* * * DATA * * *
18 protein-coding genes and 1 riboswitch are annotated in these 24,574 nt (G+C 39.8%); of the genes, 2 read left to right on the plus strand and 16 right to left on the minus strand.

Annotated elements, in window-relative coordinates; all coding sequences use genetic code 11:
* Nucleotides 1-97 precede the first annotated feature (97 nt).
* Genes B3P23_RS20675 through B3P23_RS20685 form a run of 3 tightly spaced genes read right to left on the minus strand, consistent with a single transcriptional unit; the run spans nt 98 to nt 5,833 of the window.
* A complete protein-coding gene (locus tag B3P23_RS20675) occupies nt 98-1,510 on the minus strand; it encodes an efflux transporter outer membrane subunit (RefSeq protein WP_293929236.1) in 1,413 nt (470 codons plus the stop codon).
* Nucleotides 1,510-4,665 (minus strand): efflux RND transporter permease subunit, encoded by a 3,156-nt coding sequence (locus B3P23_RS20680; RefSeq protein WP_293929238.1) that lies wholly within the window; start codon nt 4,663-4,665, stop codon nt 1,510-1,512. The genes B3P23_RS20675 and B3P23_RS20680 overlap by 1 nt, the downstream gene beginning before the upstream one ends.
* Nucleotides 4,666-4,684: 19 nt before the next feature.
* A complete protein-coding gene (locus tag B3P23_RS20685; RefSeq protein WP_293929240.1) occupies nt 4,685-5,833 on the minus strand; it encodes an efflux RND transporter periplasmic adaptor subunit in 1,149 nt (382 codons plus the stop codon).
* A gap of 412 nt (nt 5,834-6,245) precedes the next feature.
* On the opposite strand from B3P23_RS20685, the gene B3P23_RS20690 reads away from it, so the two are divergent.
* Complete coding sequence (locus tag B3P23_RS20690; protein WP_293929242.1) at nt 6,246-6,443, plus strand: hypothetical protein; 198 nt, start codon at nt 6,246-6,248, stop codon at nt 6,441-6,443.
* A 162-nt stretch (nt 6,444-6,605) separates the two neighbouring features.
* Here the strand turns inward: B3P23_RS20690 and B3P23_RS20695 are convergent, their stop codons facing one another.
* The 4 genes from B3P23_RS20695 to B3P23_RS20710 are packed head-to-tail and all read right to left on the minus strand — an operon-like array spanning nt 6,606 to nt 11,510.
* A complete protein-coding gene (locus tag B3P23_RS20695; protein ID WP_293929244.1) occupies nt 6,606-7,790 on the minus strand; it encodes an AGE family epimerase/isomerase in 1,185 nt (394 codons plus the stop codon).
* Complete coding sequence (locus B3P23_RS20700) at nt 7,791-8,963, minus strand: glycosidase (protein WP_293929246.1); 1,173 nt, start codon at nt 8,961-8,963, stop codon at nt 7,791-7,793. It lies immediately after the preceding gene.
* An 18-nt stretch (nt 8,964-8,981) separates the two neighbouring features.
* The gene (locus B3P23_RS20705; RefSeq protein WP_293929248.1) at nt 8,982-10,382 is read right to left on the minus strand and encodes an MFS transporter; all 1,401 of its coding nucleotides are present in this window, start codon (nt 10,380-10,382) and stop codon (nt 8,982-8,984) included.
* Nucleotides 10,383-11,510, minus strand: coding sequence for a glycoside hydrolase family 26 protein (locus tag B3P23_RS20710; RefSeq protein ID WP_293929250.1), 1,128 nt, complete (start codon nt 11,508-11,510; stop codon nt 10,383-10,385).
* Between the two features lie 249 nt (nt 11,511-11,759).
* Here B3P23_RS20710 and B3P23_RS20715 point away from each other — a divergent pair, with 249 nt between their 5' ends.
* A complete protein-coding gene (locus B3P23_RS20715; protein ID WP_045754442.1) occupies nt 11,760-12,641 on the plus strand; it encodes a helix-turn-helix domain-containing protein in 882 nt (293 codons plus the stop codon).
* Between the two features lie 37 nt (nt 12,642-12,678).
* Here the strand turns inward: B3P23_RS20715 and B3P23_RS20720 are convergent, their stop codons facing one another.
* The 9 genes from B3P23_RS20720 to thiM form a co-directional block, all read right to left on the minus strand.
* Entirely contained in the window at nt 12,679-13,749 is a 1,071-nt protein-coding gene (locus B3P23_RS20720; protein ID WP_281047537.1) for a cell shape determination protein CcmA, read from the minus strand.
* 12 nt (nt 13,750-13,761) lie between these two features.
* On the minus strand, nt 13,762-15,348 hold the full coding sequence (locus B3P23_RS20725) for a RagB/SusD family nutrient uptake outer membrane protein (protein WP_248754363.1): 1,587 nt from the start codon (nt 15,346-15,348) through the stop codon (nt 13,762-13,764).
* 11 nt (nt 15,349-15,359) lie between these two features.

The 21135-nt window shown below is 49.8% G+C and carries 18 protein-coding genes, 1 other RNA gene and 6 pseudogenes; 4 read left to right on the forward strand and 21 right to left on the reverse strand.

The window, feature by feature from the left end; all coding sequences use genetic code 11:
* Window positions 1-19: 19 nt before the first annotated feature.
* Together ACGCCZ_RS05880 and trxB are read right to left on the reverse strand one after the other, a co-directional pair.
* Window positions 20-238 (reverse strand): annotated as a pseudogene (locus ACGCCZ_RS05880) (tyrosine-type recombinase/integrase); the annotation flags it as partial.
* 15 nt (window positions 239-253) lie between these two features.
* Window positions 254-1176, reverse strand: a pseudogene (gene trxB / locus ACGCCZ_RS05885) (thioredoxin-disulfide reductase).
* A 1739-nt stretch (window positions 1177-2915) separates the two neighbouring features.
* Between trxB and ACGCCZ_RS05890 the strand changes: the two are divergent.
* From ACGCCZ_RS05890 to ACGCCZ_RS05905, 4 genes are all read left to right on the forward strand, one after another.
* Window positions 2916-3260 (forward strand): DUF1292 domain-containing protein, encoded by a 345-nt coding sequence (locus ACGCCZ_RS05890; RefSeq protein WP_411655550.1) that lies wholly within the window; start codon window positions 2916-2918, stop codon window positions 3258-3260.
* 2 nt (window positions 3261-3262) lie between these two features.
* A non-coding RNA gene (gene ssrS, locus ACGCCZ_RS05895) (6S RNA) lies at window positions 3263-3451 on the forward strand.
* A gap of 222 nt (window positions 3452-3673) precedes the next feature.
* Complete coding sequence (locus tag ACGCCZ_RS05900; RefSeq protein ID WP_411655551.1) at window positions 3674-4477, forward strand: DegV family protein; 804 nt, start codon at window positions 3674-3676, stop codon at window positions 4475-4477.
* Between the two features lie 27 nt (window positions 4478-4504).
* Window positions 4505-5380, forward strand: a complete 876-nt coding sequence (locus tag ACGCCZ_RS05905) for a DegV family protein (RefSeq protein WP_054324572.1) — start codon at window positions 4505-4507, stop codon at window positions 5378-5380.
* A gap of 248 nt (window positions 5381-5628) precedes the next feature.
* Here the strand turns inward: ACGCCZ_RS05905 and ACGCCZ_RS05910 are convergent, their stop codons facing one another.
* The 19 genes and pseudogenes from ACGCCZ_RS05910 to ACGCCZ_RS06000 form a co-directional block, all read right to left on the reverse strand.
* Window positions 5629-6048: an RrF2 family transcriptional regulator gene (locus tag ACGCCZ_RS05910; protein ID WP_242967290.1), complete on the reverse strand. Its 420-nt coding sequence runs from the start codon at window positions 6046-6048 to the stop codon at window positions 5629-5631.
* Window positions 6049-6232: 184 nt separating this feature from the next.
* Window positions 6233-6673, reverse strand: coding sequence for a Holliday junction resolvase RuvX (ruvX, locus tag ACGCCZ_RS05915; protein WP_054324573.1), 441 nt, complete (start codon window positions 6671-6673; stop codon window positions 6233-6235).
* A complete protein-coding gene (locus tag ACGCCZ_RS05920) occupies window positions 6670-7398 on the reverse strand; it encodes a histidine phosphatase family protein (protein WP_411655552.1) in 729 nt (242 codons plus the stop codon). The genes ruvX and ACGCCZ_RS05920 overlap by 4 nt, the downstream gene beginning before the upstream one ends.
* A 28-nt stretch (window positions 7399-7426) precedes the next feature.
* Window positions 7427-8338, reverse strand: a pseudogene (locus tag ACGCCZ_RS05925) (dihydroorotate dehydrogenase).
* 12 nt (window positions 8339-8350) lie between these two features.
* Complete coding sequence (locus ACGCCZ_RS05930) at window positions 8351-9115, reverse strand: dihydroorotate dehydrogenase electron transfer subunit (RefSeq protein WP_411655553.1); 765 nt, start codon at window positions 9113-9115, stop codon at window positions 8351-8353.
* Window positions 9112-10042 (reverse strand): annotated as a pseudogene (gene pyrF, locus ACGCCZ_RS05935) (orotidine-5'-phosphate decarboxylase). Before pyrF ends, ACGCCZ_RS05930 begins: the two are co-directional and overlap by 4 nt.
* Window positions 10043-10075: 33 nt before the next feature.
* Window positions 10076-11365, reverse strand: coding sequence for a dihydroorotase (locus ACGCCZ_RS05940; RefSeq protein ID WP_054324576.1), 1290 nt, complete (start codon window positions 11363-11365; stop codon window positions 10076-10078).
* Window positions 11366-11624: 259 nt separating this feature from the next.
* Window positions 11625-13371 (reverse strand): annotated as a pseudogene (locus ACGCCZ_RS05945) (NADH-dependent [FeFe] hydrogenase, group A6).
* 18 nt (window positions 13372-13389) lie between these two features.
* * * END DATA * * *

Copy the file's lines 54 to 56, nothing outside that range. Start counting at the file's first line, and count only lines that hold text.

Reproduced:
* A 28-nt stretch (window positions 7399-7426) precedes the next feature.
* Window positions 7427-8338, reverse strand: a pseudogene (locus tag ACGCCZ_RS05925) (dihydroorotate dehydrogenase).
* 12 nt (window positions 8339-8350) lie between these two features.